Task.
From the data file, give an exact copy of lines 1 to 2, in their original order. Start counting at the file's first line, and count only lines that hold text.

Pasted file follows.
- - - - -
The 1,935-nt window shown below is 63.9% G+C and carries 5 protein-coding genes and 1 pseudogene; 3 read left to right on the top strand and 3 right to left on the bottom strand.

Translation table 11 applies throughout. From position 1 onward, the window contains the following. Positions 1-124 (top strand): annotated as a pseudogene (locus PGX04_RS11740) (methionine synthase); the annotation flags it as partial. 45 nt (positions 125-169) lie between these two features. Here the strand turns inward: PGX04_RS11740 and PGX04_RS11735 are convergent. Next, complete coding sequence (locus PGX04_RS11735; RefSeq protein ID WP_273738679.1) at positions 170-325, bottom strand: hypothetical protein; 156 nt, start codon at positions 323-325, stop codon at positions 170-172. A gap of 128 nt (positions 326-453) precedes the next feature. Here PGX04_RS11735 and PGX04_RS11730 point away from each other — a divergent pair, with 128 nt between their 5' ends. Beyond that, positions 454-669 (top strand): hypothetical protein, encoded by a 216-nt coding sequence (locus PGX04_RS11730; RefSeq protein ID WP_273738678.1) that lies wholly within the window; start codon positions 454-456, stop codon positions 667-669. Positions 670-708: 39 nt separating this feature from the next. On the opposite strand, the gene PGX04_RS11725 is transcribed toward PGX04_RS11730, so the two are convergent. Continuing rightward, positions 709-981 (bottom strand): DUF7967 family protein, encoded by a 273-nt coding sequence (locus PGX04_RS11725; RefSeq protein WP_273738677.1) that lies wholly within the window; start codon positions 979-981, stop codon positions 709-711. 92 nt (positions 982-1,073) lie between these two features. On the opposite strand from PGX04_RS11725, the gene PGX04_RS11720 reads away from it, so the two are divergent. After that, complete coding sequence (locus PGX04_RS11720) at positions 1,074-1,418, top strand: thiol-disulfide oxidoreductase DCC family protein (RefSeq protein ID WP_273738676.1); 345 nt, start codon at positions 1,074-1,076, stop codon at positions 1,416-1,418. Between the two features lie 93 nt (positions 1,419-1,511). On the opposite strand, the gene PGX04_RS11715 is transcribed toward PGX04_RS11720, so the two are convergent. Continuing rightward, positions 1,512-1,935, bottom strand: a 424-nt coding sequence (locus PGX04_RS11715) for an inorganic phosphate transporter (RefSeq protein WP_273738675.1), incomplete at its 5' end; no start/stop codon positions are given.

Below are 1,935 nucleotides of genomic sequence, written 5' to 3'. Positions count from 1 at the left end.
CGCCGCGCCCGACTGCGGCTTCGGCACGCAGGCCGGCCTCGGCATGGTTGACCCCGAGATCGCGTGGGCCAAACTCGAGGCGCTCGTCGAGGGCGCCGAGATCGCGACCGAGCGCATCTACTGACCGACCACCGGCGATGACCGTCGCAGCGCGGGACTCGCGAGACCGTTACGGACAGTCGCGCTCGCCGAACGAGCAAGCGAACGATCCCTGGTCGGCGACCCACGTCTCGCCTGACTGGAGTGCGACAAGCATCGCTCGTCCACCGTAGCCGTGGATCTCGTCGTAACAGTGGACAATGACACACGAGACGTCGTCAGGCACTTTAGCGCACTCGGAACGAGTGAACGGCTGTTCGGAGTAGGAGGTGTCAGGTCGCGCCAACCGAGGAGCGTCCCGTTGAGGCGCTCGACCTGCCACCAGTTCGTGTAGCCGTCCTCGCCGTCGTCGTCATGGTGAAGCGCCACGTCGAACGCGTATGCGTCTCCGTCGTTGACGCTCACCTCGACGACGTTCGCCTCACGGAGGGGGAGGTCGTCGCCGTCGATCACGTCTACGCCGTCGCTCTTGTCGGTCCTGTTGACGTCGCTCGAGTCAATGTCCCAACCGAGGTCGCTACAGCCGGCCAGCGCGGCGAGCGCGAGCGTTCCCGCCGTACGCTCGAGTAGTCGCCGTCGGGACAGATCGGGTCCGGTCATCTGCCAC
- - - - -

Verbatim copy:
The 1,935-nt window shown below is 63.9% G+C and carries 5 protein-coding genes and 1 pseudogene; 3 read left to right on the top strand and 3 right to left on the bottom strand.

Translation table 11 applies throughout. From position 1 onward, the window contains the following. Positions 1-124 (top strand): annotated as a pseudogene (locus PGX04_RS11740) (methionine synthase); the annotation flags it as partial. 45 nt (positions 125-169) lie between these two features. Here the strand turns inward: PGX04_RS11740 and PGX04_RS11735 are convergent. Next, complete coding sequence (locus PGX04_RS11735; RefSeq protein ID WP_273738679.1) at positions 170-325, bottom strand: hypothetical protein; 156 nt, start codon at positions 323-325, stop codon at positions 170-172. A gap of 128 nt (positions 326-453) precedes the next feature. Here PGX04_RS11735 and PGX04_RS11730 point away from each other — a divergent pair, with 128 nt between their 5' ends. Beyond that, positions 454-669 (top strand): hypothetical protein, encoded by a 216-nt coding sequence (locus PGX04_RS11730; RefSeq protein ID WP_273738678.1) that lies wholly within the window; start codon positions 454-456, stop codon positions 667-669. Positions 670-708: 39 nt separating this feature from the next. On the opposite strand, the gene PGX04_RS11725 is transcribed toward PGX04_RS11730, so the two are convergent. Continuing rightward, positions 709-981 (bottom strand): DUF7967 family protein, encoded by a 273-nt coding sequence (locus PGX04_RS11725; RefSeq protein WP_273738677.1) that lies wholly within the window; start codon positions 979-981, stop codon positions 709-711. 92 nt (positions 982-1,073) lie between these two features. On the opposite strand from PGX04_RS11725, the gene PGX04_RS11720 reads away from it, so the two are divergent. After that, complete coding sequence (locus PGX04_RS11720) at positions 1,074-1,418, top strand: thiol-disulfide oxidoreductase DCC family protein (RefSeq protein ID WP_273738676.1); 345 nt, start codon at positions 1,074-1,076, stop codon at positions 1,416-1,418. Between the two features lie 93 nt (positions 1,419-1,511). On the opposite strand, the gene PGX04_RS11715 is transcribed toward PGX04_RS11720, so the two are convergent. Continuing rightward, positions 1,512-1,935, bottom strand: a 424-nt coding sequence (locus PGX04_RS11715) for an inorganic phosphate transporter (RefSeq protein WP_273738675.1), incomplete at its 5' end; no start/stop codon positions are given.